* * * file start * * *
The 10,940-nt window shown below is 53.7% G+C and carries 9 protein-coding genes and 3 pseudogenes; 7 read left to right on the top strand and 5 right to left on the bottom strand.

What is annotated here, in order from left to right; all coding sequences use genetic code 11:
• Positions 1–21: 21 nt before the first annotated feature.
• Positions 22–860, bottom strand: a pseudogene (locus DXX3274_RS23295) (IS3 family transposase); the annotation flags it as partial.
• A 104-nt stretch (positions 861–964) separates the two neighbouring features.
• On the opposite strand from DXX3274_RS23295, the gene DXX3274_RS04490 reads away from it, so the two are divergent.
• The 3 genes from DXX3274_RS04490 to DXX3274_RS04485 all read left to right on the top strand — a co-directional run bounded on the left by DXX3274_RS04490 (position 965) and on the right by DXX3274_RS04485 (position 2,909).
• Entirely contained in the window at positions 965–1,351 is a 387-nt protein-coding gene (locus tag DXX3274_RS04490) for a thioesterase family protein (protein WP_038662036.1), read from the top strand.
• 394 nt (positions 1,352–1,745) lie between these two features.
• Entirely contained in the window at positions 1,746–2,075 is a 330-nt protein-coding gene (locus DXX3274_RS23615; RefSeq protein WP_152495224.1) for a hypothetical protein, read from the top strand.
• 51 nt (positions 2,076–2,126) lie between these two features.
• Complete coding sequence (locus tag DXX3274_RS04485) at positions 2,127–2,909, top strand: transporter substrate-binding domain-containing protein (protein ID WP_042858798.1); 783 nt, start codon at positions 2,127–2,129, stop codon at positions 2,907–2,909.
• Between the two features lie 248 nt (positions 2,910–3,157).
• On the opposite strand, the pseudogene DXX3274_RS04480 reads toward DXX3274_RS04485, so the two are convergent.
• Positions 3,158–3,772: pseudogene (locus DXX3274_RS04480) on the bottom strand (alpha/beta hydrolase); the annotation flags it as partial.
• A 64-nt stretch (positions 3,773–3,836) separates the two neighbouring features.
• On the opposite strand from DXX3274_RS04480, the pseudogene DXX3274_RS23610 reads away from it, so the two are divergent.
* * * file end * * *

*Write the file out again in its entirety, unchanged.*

The 10,940-nt window shown below is 53.7% G+C and carries 9 protein-coding genes and 3 pseudogenes; 7 read left to right on the top strand and 5 right to left on the bottom strand.

What is annotated here, in order from left to right; all coding sequences use genetic code 11:
• Positions 1–21: 21 nt before the first annotated feature.
• Positions 22–860, bottom strand: a pseudogene (locus DXX3274_RS23295) (IS3 family transposase); the annotation flags it as partial.
• A 104-nt stretch (positions 861–964) separates the two neighbouring features.
• On the opposite strand from DXX3274_RS23295, the gene DXX3274_RS04490 reads away from it, so the two are divergent.
• The 3 genes from DXX3274_RS04490 to DXX3274_RS04485 all read left to right on the top strand — a co-directional run bounded on the left by DXX3274_RS04490 (position 965) and on the right by DXX3274_RS04485 (position 2,909).
• Entirely contained in the window at positions 965–1,351 is a 387-nt protein-coding gene (locus tag DXX3274_RS04490) for a thioesterase family protein (protein WP_038662036.1), read from the top strand.
• 394 nt (positions 1,352–1,745) lie between these two features.
• Entirely contained in the window at positions 1,746–2,075 is a 330-nt protein-coding gene (locus DXX3274_RS23615; RefSeq protein WP_152495224.1) for a hypothetical protein, read from the top strand.
• 51 nt (positions 2,076–2,126) lie between these two features.
• Complete coding sequence (locus tag DXX3274_RS04485) at positions 2,127–2,909, top strand: transporter substrate-binding domain-containing protein (protein ID WP_042858798.1); 783 nt, start codon at positions 2,127–2,129, stop codon at positions 2,907–2,909.
• Between the two features lie 248 nt (positions 2,910–3,157).
• On the opposite strand, the pseudogene DXX3274_RS04480 reads toward DXX3274_RS04485, so the two are convergent.
• Positions 3,158–3,772: pseudogene (locus DXX3274_RS04480) on the bottom strand (alpha/beta hydrolase); the annotation flags it as partial.
• A 64-nt stretch (positions 3,773–3,836) separates the two neighbouring features.
• On the opposite strand from DXX3274_RS04480, the pseudogene DXX3274_RS23610 reads away from it, so the two are divergent.